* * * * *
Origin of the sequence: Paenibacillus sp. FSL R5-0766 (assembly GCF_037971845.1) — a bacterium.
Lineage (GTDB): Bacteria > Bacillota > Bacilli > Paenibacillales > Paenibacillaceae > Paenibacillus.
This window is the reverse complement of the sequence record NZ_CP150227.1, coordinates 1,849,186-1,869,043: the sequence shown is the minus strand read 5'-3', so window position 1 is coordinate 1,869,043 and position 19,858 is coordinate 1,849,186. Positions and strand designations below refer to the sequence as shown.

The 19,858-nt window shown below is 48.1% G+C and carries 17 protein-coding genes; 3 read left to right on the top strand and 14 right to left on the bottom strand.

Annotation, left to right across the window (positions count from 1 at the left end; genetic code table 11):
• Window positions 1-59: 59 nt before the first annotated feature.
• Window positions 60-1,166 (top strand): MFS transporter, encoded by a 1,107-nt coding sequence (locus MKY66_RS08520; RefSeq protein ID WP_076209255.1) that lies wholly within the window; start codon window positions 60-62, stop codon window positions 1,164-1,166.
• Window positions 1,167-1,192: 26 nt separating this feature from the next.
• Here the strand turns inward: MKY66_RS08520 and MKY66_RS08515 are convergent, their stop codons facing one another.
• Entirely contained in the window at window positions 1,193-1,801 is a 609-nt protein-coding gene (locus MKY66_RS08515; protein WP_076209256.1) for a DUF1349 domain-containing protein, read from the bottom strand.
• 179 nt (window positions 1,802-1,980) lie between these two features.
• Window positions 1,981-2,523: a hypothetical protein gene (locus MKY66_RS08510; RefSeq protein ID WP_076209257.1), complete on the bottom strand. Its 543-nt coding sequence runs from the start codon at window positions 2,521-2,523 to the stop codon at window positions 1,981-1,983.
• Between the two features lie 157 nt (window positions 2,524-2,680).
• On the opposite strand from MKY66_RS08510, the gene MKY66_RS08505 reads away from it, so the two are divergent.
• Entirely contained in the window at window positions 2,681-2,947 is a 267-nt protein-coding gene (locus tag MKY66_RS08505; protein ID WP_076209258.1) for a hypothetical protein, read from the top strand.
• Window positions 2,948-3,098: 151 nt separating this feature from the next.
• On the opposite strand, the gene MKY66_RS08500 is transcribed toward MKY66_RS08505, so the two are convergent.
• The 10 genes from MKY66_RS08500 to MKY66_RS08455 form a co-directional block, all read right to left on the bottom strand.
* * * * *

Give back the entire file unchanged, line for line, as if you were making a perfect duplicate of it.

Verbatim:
Origin of the sequence: Paenibacillus sp. FSL R5-0766 (assembly GCF_037971845.1) — a bacterium.
Lineage (GTDB): Bacteria > Bacillota > Bacilli > Paenibacillales > Paenibacillaceae > Paenibacillus.
This window is the reverse complement of the sequence record NZ_CP150227.1, coordinates 1,849,186-1,869,043: the sequence shown is the minus strand read 5'-3', so window position 1 is coordinate 1,869,043 and position 19,858 is coordinate 1,849,186. Positions and strand designations below refer to the sequence as shown.

The 19,858-nt window shown below is 48.1% G+C and carries 17 protein-coding genes; 3 read left to right on the top strand and 14 right to left on the bottom strand.

Annotation, left to right across the window (positions count from 1 at the left end; genetic code table 11):
• Window positions 1-59: 59 nt before the first annotated feature.
• Window positions 60-1,166 (top strand): MFS transporter, encoded by a 1,107-nt coding sequence (locus MKY66_RS08520; RefSeq protein ID WP_076209255.1) that lies wholly within the window; start codon window positions 60-62, stop codon window positions 1,164-1,166.
• Window positions 1,167-1,192: 26 nt separating this feature from the next.
• Here the strand turns inward: MKY66_RS08520 and MKY66_RS08515 are convergent, their stop codons facing one another.
• Entirely contained in the window at window positions 1,193-1,801 is a 609-nt protein-coding gene (locus MKY66_RS08515; protein WP_076209256.1) for a DUF1349 domain-containing protein, read from the bottom strand.
• 179 nt (window positions 1,802-1,980) lie between these two features.
• Window positions 1,981-2,523: a hypothetical protein gene (locus MKY66_RS08510; RefSeq protein ID WP_076209257.1), complete on the bottom strand. Its 543-nt coding sequence runs from the start codon at window positions 2,521-2,523 to the stop codon at window positions 1,981-1,983.
• Between the two features lie 157 nt (window positions 2,524-2,680).
• On the opposite strand from MKY66_RS08510, the gene MKY66_RS08505 reads away from it, so the two are divergent.
• Entirely contained in the window at window positions 2,681-2,947 is a 267-nt protein-coding gene (locus tag MKY66_RS08505; protein ID WP_076209258.1) for a hypothetical protein, read from the top strand.
• Window positions 2,948-3,098: 151 nt separating this feature from the next.
• On the opposite strand, the gene MKY66_RS08500 is transcribed toward MKY66_RS08505, so the two are convergent.
• The 10 genes from MKY66_RS08500 to MKY66_RS08455 form a co-directional block, all read right to left on the bottom strand.